Despite a challenging pricing and reimbursement situation, BMI still believes the market is attractive in the long term as higher y-o-y growth rates return from 2013/14. In contrast to European markets where manufacturers can expect to achieve higher prices, but with a stagnant growth outlook, Turkey offers strong growth potential if drugmakers are able to accept a price that is considerably below the European average and turn a profit on the low margins available.
Headline Expenditure Projections
- Pharmaceuticals: TRY16.39bn (US$9.11bn) in 2012 to TRY17.16bn (US$8.89bn) in 2013; +4.7% in local currency and -2.4% US dollar terms. Local currency forecast unchanged from previous quarter.
- Healthcare: TRY96.98bn (US$53.88bn) in 2012 to TRY109.66bn (US$56.82bn) in 2013; +13.1% in local currency and +5.5% US dollar terms. Local currency forecast broadly unchanged from previous quarter.
Turkey's Pharmaceutical Risk/Reward Rating (RRR) score for Q114 is 56.5, down from 58 in the previous quarter. Turkey's comparative ranking remains unchanged. The country is again ranked the fifth most attractive business environment out of the 20 markets surveyed in Emerging Europe. Turkey's large drug market, coupled with the sector's long-term growth potential, means that the country scores relatively well for rewards in spite of a slight downward adjustment to our appraisal for this quarter. In terms of risks, several rounds of pricing reforms mean that the country scores closer to the regional average.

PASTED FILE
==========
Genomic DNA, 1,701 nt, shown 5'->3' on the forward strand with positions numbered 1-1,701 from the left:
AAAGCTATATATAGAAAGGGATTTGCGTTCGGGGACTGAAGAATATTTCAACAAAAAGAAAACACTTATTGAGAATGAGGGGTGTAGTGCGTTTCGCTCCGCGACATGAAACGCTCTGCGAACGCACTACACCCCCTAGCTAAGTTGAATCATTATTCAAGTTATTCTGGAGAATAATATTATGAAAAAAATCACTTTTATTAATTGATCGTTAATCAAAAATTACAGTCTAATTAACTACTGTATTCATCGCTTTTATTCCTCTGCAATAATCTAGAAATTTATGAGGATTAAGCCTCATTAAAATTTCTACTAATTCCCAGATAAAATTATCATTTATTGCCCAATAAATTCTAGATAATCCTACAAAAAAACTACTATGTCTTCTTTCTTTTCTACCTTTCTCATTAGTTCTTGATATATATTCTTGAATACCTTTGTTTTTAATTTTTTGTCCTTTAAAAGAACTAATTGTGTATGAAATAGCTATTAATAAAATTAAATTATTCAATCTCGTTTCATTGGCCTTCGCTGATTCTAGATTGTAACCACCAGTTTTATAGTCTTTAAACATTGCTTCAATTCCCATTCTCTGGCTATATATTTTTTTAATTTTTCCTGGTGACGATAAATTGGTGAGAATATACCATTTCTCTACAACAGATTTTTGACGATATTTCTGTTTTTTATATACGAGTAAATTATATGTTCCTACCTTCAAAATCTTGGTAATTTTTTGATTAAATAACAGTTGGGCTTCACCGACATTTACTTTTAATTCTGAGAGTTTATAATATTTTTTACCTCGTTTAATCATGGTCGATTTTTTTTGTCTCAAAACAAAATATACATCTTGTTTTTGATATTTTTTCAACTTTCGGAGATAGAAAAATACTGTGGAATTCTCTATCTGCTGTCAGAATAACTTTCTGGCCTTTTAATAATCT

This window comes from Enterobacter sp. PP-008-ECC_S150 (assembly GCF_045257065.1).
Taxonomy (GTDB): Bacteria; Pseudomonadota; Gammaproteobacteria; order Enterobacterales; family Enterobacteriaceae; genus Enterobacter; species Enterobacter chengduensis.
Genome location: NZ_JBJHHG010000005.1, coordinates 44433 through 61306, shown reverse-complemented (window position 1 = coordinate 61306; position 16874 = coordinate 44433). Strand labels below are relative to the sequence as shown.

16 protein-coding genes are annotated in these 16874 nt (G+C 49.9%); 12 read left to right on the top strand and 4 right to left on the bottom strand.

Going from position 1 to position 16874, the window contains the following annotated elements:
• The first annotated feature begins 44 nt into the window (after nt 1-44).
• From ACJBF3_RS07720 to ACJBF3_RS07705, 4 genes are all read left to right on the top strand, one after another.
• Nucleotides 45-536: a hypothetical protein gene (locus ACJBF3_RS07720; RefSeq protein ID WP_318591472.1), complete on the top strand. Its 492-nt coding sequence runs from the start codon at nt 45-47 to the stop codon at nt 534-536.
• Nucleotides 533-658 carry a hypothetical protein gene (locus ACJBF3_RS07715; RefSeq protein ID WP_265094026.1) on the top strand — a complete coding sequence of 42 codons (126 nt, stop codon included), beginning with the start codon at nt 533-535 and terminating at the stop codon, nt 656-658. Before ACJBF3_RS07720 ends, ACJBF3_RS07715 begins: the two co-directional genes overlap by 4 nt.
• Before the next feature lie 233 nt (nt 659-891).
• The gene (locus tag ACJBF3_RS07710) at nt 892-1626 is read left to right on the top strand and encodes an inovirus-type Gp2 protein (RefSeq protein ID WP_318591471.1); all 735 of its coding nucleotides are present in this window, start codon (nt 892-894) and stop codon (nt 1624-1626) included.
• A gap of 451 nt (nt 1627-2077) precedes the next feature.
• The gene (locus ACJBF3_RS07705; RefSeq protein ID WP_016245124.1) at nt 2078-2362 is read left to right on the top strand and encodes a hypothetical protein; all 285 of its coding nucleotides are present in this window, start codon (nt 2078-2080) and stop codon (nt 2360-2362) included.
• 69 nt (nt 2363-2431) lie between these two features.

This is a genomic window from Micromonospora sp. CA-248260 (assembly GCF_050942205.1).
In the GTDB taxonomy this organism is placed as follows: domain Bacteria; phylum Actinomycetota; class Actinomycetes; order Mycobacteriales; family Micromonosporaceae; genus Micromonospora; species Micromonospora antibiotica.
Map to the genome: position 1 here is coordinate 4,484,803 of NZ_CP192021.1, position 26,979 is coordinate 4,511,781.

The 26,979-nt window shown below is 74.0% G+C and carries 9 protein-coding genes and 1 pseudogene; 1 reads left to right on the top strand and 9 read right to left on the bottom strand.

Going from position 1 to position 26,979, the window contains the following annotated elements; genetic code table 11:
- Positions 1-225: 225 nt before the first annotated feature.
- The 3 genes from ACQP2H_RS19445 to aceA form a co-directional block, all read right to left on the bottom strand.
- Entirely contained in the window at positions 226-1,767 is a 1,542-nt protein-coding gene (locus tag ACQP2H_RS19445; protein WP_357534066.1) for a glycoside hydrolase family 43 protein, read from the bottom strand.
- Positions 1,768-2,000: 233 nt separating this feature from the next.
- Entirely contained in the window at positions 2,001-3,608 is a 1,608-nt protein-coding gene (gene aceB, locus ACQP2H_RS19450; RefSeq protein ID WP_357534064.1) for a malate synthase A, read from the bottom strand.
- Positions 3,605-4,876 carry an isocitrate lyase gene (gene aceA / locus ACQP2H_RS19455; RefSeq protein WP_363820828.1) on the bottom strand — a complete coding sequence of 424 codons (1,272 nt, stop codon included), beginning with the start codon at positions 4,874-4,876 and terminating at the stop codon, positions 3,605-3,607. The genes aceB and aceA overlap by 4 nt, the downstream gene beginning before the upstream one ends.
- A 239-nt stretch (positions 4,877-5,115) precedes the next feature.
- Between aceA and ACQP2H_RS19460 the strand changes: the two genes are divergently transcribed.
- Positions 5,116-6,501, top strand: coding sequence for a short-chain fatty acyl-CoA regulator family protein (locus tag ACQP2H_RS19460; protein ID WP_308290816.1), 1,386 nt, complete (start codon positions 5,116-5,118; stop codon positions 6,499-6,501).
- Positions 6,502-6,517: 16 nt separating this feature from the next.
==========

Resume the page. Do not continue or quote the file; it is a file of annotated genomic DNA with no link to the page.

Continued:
Key Trends And Developments
- In August 2013, Russian biotechnology company Biocad signed a definitive agreement with Turkish pharmaceutical company Kocak Pharma. Under the terms of the agreement, Kocak Pharma will gain exclusive rights to supply Biocad's biosimilar version of Roche's cancer drug MabThera (rituximab) in Turkey for five years. MabThera is used to treat B-cell non-Hodgkin's lymphoma in adults. Kocak Pharma will be also be responsible for providing data required to register the drug. Kocak will supply Biocad's drug in Turkey under its own brand name.
- In October 2013 it was announced that the Turkish health ministry planned to introduce a new drug pricing list due to the recent shortage of drugs in the country, according to Hakki Gursoz, the vice-president of Economic Research from the Turkish Medicines and Medical Devices Agency of the Ministry of Health. The new drug list is scheduled to be introduced by end-2013.
BMI Economic View: Although the short-term outlook has improved, we remain fundamentally bearish on Turkey's medium term economic growth potential relative to consensus expectations. While credit growth will prop up private consumption over the short term, an erosion of consumer purchasing power will prevent stronger gains. The Turkish lira remains 13.5% below its 2013 peak against the US dollar, contributing to core inflation surging from 5.4% year-on-year (y-o-y) in April to 7.0% in September. With the CBRT easing policy rates once again, we do not foresee any period of sustained appreciation, implying imported price pressures will keep headline consumer price inflation elevated while straining the balance sheets of domestic firms.
BMI Political View: The "democratisation package" announced by Turkish Prime Minister Recep Tayyip Erdogan makes historic strides in extending religious and ethnic freedoms. However, the package has been widely criticised by all major opposition parties and it is unlikely to alleviate growing political and social divisions in the country or significantly advance a fragile peace process with the Kurdistan Workers Party.